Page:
The opening of Hills Relay for Life in 2013
And, there’s not only the Relay For Life, is there? There’s balls and all sorts of things ?
There used to be one event. When I joined the fundraising committee, or I joined Relay, that year was the year of the tsunami, so that particular year the Relay raised $90,000. And it was one event. So you’re very much subject to the weather. If the weather’s bad, not many people turn up, so you don’t raise as much money. So it seemed sensible to have other events linked to it. So I contacted two women that I’d actually done interviews on, and I thought, well if you want something done, go to the people you think can get things done, so I went to Zoe Graham and Sue O’Neill. Sue O’Neill had done a lot of work with Rotary and International Aid, and Zoe Graham had done a lot of work within her community in bringing her Castlebrook community at Castle Hill together with things like derbies and go-kart derbies, billy-kart derbies and raising money for Parramatta Mission. She’s one of those people that put about three million lights on her house at Christmas, and people come from far and wide to see it. And, all the money she raises and she asks people to bring toys and things, and they give that to Parramatta Mission. I thought, well, those two women will help me achieve something, so we put on the first Relay ball and we’ve just had the ninth. So, that’s quite a big fundraiser. So, that’s raised nearly $400,000 over those nine years for the Cancer Council. And, there’s lots of other teams do things, we have a trivia night, we have a Christmas wrap. This year Castle Towers kindly let us do a Mother’s Day wrap. So, there’s a whole lot of things going on as well.
So, it’s just a really vital force in the community with something always happening?
It is. There is something always happening. The brand colour is purple, so there’s lots of pink events around, so we decided to get that purple branding out there. So, we do lots of purple branded events. I had a retro disco last year that was very popular. And, you know, I think a lot of the big charity balls happen in town. We thought, you know, this is such a vibrant community, the Hills, we can do that here. We can get the community involved. So, we started doing that, and the community have been fabulous. Like, we’ve got great business people in this community, and they do things too.
And, this morning, Bev, you’ve been to a local high school to help their mentoring program. Can you tell us about that?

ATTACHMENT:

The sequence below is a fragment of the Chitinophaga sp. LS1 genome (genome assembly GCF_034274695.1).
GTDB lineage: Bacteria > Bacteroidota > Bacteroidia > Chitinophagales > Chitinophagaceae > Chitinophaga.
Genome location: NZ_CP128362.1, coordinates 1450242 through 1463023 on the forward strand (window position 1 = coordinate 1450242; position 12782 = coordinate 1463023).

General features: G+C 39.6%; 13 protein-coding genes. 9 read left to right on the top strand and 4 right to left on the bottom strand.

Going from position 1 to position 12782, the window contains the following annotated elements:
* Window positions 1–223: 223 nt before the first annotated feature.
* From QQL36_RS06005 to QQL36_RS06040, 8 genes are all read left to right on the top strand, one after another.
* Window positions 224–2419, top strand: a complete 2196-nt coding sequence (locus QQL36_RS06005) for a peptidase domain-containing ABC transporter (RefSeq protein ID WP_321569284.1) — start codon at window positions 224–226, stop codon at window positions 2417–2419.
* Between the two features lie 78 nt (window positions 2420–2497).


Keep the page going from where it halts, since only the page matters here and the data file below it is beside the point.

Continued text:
I do mentoring with Crestwood High. Now, this mentoring program is fabulous work. There are two teachers there, they’re doing fabulous work at Crestwood High. This is an award winning mentoring program. They get people in from the business community and they match them up with students. They find out what the year 11 students want to do. They don’t necessarily pick the high achievers. There’s a mix of students right across the board. Sometimes they pick students who they feel are disconnecting from the education system and maybe not engaged enough, and this is a way of getting them engaged. Some of them are high achievers or ones that have a particular passion for a career path. So, they seek people in the local community that can guide them on that path, give them good feedback. But also, can be somebody who’s not a teacher, who’s not a family member, an adult they can just talk to.
So, what have you got out of mentoring the person that you’ve been mentoring?
Well, I’ve done it for four years and I’ve met some great young people. They’ve taught me all sorts of things about what they seek out of life, what they think is important. Just the ambition and drive that they have and the care and compassion that they have, it’s really interesting. I think sometimes when our children get older. I mean, I’m lucky, I’ve got children that are 21 and 24, so I’m sort of grounded in that age range. But, you can lose touch with young people, and if you don’t have teenagers in your life, it’s really good to connect with teenagers and find out just what they’re passionate about, what they’re thinking about and how they relate to careers and thinking about the future.
And, have any of these people gone into your career? Have they become journalists?
I think I must be a terrible mentor, none of them have become journalists. My first young mentee is actually back as a mentor, she went into teaching. So it’s really interesting seeing her. They’ve all gone onto uni but they’ve done different things at uni.